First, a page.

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A New Jersey Supreme Court justice put Super Lawyers and Best Lawyers in America back in business in that state on Aug. 18 by staying the ethics opinion that prohibited lawyers from advertising their inclusion in the two surveys. Justice John Wallace Jr. issued the stay at the request of Super Lawyers magazine’s management and the state bar association, after the court-appointed Committee on Attorney Advertising took no position on the request. The stay puts the panel’s stricture, Opinion 39, on hold while the Supreme Court reviews its merits. Wallace’s action means attorneys can continue advertising their selection as Super Lawyers and Best Lawyers without fear of being nabbed by the ethics police. In addition, lawyers can fill out ballots being mailed this month for the next edition of Super Lawyers. In other words, Opinion 39 won’t make Super Lawyers and Best Lawyers in America ads unethical until the Supreme Court says it does. Wallace’s decision “has taken us back to the status quo before Opinion 39,” says Bennett Wasserman of Newark, N.J.’s Stryker, Tams & Dill, one of Super Lawyers’ counsel in the case. The stay came after four weeks of anxiety, or at least puzzlement, among lawyers wondering about the effect of the opinion and strategizing by attorneys hired by Super Lawyers and Best Lawyers in America to fight the ban. The state bar jumped into the fray, too. Bar President Wayne Positan says lawyers didn’t know what to do: pull ads, take Super Lawyer plaques off their walls, reconfigure letterheads and Web sites at great expense, or do nothing and risk disciplinary action. In the bar’s request for a stay, Positan wrote, “In light of this turmoil, the balancing of equities would seem to tip in favor of permitting attorneys to maintain the status quo until a final determination is made by the Court about whether the advertising in question is appropriate or not.” The opinion, which took effect upon publication on July 24, affected Best Lawyers in America’s 744 New Jersey selectees and Super Lawyers’ 1,669. Under Opinion 39, the lawyers couldn’t advertise their inclusion in the lists or participate in the selection processes. Marketing that mentions a lawyer’s selection as a Super Lawyer or Best Lawyer in America violates ethics rules against misleading advertising by creating an unjustified expectation about results the lawyer could achieve, the opinion says. Best Lawyers in America also filed an appeal on Aug. 24, but the opinion hurts Super Lawyers more because its chief revenues come from the splashy lawyer ads that accompany the listings in Super Lawyers magazine and special supplements in New Jersey Monthly magazine. Super Lawyers President Charles Thell said in a certification that the company’s activities in New Jersey generate $1.3 million annually and that $3.4 million in advertising for magazines in production nationally was at risk for the last quarter of 2006. Super Lawyers magazines appear in 22 states. “This Opinion’s adverse effects on the Bar have been immediate and widespread,” says a petition by six New Jersey attorneys listed as Super Lawyers and by Super Lawyers’ parent company, Key Professional Media of Minneapolis. “An entire publication has been shut down and scores of New Jersey attorneys that previously used their Super Lawyers selection to promote their practices can no longer do so,” says the petition, prepared by Wasserman and John Gibbons of Newark’s Gibbons, Del Deo, Dolan, Griffinger & Vecchione. New Jersey lawyers have already withdrawn commitments for advertising with Super Lawyers and have even withheld payment for current advertising, the petition says. NATIONAL SCOPE What’s more, lawyers in other states whose practices are subject to regulation in New Jersey are reacting, the petition says. Firms in New York, Pennsylvania, Massachusetts, Oregon, and Minnesota have withdrawn, withheld, or suspended commitments for advertising, and attorneys in Missouri and Tennessee have asked to be dropped from inclusion on the list, Thell said in a certification. In a July 21 letter to the advertising committee, Positan wrote that firms with expensive ad campaigns are “now facing the prospect of trashing brochures and other materials, and having them redone minus any �Super Lawyer/Best Lawyer’ designation.” “There is real uncertainty among many members of the bar about what to do,” he told the panel. He noted that there was no warning to lawyers about the propriety of such advertising and that he was not aware of any state with similar restrictions. “That being the case, it seems unfair that lawyers should now face considerable uncertainty and suffer financial loss before the process of reviewing the opinion has even commenced,” Positan wrote. Having won the stay, advocates of the rating systems can now concentrate on trying to get the Supreme Court to reverse the opinion. Super Lawyers’ petition says attorney-advertising regulators in Florida have approved Super Lawyers magazine and a decision in Virginia is pending. And it makes five arguments against the New Jersey opinion. First, Super Lawyers attacks Rule of Professional Conduct (RPC) 7.1(a)(3) that makes any comparison of lawyers’ services a per se ethical violation. And that’s an unconstitutional abridgement of commercial free speech and should be overturned, the petition says. “A comparative statement that is false or misleading would be a rule violation whether or not it was in the context of a comparison, but the mere fact of comparison does not equate to false or misleading advertising,” the petition says. Second, use of the Super Lawyers designation doesn’t create a false or unjustified expectation, the petition argues. Given the “fair methodology” Super Lawyers uses to rate lawyers, the rating system may create an expectation, but it isn’t an unjustified expectation. “Rather, it is simply a fact from which consumers may or may not draw an inference of the likely quality of the attorney’s work,” the petition says. The petition also includes a detailed explanation of the selection process. Third, the petitioners are claiming that their due process rights were violated because Opinion 39 approved the advertisement of ratings by a competitor, Martindale-Hubbell. The opinion says lawyers can ethically advertise their Martindale AV, BV and CV ratings because those ratings are used by other attorneys and are not well known to members of the public. But in fact, the petition argues, Martindale-Hubbell is advertising the ratings to the public, has created a Bar Register of Pre-Eminent Lawyers, and provides the information on a Web site whose traffic increases yearly. “Without asking anything of Super Lawyers and without more than a cosmetic look at Martindale-Hubbell, the committee resolved that one was good and the other bad,” the petition says. Fourth, the ban on lawyer participation in the Super Lawyers selection process is a First Amendment violation, the petition says. The opinion says it is inappropriate to participate in the survey knowing that it would lead to comparative descriptive labels. “If the opinion stands, any lawyer asked to participate in a peer review survey will first have to determine, in Orwellian manner, whether the survey is on the committee’s approved list before freely expressing his or her opinion,” the petition argues. Fifth, the committee violated due process by not conducting an inquiry under Rule 1:19A-2c, which gives lawyers opportunities to comment on proposed advertising guidelines, the petition argues. “An advisory opinion that imposes an immediate blanket ban on lawyer ranking systems that are fundamentally fair and rational, coupled with a gag order that prohibits all attorneys from expressing opinions of their peers’ performance through that rating system, is a disguised guideline,” the petition says. Under the rules, challenges to committee opinions are defended by the state attorney general’s office. New Jersey Assistant Attorney General Patrick DeAlmeida declined to comment. The rules also limit eligible petitioners to lawyers affected by an opinion, hence Key Professional Media’s status as a proposed intervenor-petitioner and the need for individual Super Lawyers selectees to step forward as petitioners. Lead petitioner Jon-Henry Barr of Clark, N.J.’s Barr & Canada was included in the Super Lawyers “Rising Stars” supplement in the August New Jersey Monthly. Barr, 35, says his parents were so proud of him they wanted to put an ad about his selection in a local newspaper. Just then, Opinion 39 came out, and he asked them not to do it. After musing about whether his parents had a viable federal First Amendment claim against the committee, he contacted Super Lawyers. Super Lawyers, which he says is funding the appeal, informed him of its efforts to overturn the appeal, and he became the lead petitioner, alphabetically.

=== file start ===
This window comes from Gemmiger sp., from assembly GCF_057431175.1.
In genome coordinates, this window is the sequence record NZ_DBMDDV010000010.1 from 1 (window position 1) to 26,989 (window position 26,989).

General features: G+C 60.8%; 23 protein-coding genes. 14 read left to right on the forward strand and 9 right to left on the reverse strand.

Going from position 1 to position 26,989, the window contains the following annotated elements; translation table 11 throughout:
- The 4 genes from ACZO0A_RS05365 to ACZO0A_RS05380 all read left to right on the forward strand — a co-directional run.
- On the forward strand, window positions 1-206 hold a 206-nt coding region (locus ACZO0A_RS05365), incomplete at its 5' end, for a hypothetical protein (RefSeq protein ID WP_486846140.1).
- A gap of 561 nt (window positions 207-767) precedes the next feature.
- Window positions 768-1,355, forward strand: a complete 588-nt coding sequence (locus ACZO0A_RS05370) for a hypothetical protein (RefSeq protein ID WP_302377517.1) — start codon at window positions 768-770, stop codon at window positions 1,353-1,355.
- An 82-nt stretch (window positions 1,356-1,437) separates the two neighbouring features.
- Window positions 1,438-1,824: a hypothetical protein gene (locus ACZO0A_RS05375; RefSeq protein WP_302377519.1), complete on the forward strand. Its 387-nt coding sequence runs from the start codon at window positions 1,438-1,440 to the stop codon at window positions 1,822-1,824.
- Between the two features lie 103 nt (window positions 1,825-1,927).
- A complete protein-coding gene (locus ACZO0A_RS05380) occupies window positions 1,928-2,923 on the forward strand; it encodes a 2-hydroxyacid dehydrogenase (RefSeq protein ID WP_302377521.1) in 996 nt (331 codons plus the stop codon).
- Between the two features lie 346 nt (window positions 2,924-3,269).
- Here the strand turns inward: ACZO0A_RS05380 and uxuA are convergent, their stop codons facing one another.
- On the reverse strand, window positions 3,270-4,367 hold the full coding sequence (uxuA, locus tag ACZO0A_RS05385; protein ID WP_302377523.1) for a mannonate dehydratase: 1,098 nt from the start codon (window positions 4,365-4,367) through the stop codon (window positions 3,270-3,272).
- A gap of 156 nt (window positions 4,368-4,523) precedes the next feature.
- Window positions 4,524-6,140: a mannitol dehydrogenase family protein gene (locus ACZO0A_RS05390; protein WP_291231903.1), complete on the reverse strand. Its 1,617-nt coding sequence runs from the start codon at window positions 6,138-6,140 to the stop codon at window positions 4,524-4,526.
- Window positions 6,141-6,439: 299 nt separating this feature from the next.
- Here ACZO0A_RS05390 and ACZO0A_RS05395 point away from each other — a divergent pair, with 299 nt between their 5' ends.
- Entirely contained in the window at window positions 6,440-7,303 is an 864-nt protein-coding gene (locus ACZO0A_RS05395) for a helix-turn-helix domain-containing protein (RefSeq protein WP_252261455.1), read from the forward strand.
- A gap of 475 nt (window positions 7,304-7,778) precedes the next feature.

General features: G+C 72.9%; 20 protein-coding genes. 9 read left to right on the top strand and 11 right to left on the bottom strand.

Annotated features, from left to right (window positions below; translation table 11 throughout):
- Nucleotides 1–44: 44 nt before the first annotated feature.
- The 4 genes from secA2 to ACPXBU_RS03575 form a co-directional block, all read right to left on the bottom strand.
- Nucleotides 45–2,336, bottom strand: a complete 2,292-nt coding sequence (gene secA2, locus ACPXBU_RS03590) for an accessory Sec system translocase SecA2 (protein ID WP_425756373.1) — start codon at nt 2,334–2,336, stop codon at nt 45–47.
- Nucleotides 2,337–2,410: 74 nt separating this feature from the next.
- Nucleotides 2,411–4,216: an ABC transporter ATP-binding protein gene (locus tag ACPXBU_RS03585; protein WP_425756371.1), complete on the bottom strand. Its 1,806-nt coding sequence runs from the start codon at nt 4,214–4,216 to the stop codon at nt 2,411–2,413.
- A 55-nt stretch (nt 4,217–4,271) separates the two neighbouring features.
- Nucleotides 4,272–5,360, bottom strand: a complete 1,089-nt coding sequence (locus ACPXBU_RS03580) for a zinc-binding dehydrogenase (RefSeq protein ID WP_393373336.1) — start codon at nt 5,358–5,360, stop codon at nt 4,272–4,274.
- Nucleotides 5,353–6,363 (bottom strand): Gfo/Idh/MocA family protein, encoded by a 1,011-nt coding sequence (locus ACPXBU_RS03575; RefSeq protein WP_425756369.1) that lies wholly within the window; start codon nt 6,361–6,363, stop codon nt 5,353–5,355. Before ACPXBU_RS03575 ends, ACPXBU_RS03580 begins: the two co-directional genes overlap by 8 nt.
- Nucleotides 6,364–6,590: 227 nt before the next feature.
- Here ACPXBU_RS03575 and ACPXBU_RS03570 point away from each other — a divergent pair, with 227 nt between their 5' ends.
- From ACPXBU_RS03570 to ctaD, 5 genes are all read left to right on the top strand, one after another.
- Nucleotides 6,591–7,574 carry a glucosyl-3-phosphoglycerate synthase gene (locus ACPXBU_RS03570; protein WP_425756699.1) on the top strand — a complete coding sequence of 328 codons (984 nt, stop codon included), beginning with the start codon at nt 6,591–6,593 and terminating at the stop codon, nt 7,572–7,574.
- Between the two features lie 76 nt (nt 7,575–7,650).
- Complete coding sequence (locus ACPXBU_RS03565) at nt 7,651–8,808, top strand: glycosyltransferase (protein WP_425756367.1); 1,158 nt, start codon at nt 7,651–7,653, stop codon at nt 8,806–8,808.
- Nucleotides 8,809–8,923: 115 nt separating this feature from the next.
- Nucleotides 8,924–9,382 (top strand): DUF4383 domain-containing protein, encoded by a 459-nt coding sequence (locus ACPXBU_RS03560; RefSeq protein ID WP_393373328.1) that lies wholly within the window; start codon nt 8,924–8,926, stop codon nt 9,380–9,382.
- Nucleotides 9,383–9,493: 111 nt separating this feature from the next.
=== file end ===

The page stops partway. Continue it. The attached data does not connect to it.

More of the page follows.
Henry Gottlieb is a reporter for the New Jersey Law Journal , the ALM publication in which a version of this article first appeared. ALM has a strategic relationship with Best Lawyers in America.